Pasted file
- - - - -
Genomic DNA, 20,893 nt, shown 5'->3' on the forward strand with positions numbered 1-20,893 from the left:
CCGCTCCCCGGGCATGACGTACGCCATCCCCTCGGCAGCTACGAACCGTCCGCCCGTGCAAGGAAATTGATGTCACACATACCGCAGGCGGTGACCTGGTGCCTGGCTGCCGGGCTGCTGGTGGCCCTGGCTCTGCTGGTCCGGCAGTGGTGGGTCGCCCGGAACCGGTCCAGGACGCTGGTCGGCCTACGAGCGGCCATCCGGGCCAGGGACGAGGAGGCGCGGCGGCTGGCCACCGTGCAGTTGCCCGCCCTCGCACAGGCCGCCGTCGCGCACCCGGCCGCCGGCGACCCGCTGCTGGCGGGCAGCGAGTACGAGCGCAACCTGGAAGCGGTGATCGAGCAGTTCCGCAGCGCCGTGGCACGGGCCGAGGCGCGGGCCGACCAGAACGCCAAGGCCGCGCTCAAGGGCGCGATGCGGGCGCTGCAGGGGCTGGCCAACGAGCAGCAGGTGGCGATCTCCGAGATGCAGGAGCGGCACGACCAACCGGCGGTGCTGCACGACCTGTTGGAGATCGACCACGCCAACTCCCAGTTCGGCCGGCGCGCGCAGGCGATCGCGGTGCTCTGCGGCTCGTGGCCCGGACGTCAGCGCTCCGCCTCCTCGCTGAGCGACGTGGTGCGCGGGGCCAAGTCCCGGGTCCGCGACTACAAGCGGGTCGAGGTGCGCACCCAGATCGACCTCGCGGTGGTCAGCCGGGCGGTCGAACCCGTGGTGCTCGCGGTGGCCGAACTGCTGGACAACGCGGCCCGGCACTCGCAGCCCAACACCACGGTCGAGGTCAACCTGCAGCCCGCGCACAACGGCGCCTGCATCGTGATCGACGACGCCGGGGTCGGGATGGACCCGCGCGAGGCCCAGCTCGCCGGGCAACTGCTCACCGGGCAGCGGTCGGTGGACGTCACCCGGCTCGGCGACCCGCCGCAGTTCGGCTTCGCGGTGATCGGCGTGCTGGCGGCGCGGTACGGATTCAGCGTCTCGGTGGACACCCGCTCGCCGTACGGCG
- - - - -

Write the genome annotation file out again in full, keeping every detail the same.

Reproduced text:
Genomic DNA, 20,893 nt, shown 5'->3' on the forward strand with positions numbered 1-20,893 from the left:
CCGCTCCCCGGGCATGACGTACGCCATCCCCTCGGCAGCTACGAACCGTCCGCCCGTGCAAGGAAATTGATGTCACACATACCGCAGGCGGTGACCTGGTGCCTGGCTGCCGGGCTGCTGGTGGCCCTGGCTCTGCTGGTCCGGCAGTGGTGGGTCGCCCGGAACCGGTCCAGGACGCTGGTCGGCCTACGAGCGGCCATCCGGGCCAGGGACGAGGAGGCGCGGCGGCTGGCCACCGTGCAGTTGCCCGCCCTCGCACAGGCCGCCGTCGCGCACCCGGCCGCCGGCGACCCGCTGCTGGCGGGCAGCGAGTACGAGCGCAACCTGGAAGCGGTGATCGAGCAGTTCCGCAGCGCCGTGGCACGGGCCGAGGCGCGGGCCGACCAGAACGCCAAGGCCGCGCTCAAGGGCGCGATGCGGGCGCTGCAGGGGCTGGCCAACGAGCAGCAGGTGGCGATCTCCGAGATGCAGGAGCGGCACGACCAACCGGCGGTGCTGCACGACCTGTTGGAGATCGACCACGCCAACTCCCAGTTCGGCCGGCGCGCGCAGGCGATCGCGGTGCTCTGCGGCTCGTGGCCCGGACGTCAGCGCTCCGCCTCCTCGCTGAGCGACGTGGTGCGCGGGGCCAAGTCCCGGGTCCGCGACTACAAGCGGGTCGAGGTGCGCACCCAGATCGACCTCGCGGTGGTCAGCCGGGCGGTCGAACCCGTGGTGCTCGCGGTGGCCGAACTGCTGGACAACGCGGCCCGGCACTCGCAGCCCAACACCACGGTCGAGGTCAACCTGCAGCCCGCGCACAACGGCGCCTGCATCGTGATCGACGACGCCGGGGTCGGGATGGACCCGCGCGAGGCCCAGCTCGCCGGGCAACTGCTCACCGGGCAGCGGTCGGTGGACGTCACCCGGCTCGGCGACCCGCCGCAGTTCGGCTTCGCGGTGATCGGCGTGCTGGCGGCGCGGTACGGATTCAGCGTCTCGGTGGACACCCGCTCGCCGTACGGCG